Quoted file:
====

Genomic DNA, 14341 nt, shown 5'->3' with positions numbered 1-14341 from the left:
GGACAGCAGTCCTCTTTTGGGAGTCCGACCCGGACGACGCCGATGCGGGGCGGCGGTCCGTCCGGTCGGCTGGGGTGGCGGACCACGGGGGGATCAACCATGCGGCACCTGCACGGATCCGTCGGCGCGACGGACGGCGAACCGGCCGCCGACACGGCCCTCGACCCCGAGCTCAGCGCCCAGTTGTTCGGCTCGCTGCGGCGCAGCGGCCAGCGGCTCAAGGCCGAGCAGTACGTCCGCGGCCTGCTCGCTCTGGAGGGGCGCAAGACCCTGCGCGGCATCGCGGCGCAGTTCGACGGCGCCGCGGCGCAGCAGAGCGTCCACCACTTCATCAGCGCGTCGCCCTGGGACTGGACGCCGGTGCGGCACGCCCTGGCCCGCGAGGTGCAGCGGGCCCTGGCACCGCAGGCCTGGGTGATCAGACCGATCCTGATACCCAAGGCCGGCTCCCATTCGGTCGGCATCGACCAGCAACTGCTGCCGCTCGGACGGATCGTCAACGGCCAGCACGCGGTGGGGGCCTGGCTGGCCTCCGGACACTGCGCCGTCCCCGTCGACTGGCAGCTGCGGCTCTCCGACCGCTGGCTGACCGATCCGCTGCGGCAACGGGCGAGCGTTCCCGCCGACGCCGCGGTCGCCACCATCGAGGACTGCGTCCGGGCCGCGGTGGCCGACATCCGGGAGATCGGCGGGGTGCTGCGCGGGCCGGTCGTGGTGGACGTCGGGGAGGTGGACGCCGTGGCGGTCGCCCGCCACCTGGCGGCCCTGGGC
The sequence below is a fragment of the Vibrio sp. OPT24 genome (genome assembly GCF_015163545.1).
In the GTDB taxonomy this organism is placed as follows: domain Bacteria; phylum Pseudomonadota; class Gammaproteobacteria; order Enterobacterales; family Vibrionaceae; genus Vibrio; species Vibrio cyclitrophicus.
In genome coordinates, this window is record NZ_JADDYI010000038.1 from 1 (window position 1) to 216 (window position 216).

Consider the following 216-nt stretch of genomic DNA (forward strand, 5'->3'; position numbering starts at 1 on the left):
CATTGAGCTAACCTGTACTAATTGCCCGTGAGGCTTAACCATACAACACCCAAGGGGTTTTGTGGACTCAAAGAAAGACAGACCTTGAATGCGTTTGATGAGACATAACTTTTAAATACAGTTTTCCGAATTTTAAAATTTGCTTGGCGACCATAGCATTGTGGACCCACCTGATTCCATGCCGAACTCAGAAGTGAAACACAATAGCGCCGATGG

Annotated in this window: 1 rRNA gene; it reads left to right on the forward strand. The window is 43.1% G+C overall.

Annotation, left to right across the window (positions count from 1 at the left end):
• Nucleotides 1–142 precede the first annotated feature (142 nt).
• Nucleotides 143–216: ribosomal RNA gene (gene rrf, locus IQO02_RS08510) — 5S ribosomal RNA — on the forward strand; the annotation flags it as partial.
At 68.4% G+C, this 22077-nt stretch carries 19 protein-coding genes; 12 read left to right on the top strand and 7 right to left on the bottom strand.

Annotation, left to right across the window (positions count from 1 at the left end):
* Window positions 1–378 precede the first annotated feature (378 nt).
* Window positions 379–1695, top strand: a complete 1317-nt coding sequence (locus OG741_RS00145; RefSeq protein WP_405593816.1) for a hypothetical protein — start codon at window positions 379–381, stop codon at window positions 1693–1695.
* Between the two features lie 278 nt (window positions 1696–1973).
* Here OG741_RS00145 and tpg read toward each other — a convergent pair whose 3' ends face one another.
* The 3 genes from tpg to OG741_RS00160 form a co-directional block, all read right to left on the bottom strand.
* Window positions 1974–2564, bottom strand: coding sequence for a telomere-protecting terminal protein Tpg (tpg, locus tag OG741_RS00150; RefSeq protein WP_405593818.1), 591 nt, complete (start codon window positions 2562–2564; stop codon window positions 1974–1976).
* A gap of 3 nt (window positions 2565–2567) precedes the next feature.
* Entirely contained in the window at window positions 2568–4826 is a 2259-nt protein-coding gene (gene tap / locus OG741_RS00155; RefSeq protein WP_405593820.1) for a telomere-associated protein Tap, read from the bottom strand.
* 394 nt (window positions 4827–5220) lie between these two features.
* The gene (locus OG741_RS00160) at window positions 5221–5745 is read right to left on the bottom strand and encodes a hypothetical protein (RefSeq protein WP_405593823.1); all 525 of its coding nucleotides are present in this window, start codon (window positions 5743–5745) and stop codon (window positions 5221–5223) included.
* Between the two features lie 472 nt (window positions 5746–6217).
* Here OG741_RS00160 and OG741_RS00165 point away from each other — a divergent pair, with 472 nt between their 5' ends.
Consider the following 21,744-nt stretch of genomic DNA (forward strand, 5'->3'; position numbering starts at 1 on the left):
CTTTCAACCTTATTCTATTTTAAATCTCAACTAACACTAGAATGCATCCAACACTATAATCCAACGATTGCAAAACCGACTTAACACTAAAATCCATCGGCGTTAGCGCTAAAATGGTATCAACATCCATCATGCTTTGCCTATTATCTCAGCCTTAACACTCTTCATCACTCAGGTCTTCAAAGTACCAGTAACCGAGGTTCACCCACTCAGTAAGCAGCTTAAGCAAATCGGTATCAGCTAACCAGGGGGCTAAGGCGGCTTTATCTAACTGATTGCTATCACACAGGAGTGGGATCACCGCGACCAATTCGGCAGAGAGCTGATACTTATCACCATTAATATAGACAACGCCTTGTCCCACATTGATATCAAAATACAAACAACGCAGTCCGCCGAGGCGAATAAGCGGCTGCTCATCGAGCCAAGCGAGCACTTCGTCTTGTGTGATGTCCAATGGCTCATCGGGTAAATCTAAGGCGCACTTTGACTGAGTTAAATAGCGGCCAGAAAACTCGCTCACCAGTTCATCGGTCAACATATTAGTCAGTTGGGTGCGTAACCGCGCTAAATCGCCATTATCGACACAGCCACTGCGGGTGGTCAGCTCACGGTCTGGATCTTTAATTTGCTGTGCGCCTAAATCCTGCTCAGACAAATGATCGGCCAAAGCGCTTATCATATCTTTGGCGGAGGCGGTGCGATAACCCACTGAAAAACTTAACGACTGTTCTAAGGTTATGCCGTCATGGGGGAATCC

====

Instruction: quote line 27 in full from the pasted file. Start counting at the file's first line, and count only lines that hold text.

CTTTCAACCTTATTCTATTTTAAATCTCAACTAACACTAGAATGCATCCAACACTATAATCCAACGATTGCAAAACCGACTTAACACTAAAATCCATCGGCGTTAGCGCTAAAATGGTATCAACATCCATCATGCTTTGCCTATTATCTCAGCCTTAACACTCTTCATCACTCAGGTCTTCAAAGTACCAGTAACCGAGGTTCACCCACTCAGTAAGCAGCTTAAGCAAATCGGTATCAGCTAACCAGGGGGCTAAGGCGGCTTTATCTAACTGATTGCTATCACACAGGAGTGGGATCACCGCGACCAATTCGGCAGAGAGCTGATACTTATCACCATTAATATAGACAACGCCTTGTCCCACATTGATATCAAAATACAAACAACGCAGTCCGCCGAGGCGAATAAGCGGCTGCTCATCGAGCCAAGCGAGCACTTCGTCTTGTGTGATGTCCAATGGCTCATCGGGTAAATCTAAGGCGCACTTTGACTGAGTTAAATAGCGGCCAGAAAACTCGCTCACCAGTTCATCGGTCAACATATTAGTCAGTTGGGTGCGTAACCGCGCTAAATCGCCATTATCGACACAGCCACTGCGGGTGGTCAGCTCACGGTCTGGATCTTTAATTTGCTGTGCGCCTAAATCCTGCTCAGACAAATGATCGGCCAAAGCGCTTATCATATCTTTGGCGGAGGCGGTGCGATAACCCACTGAAAAACTTAACGACTGTTCTAAGGTTATGCCGTCATGGGGGAATCC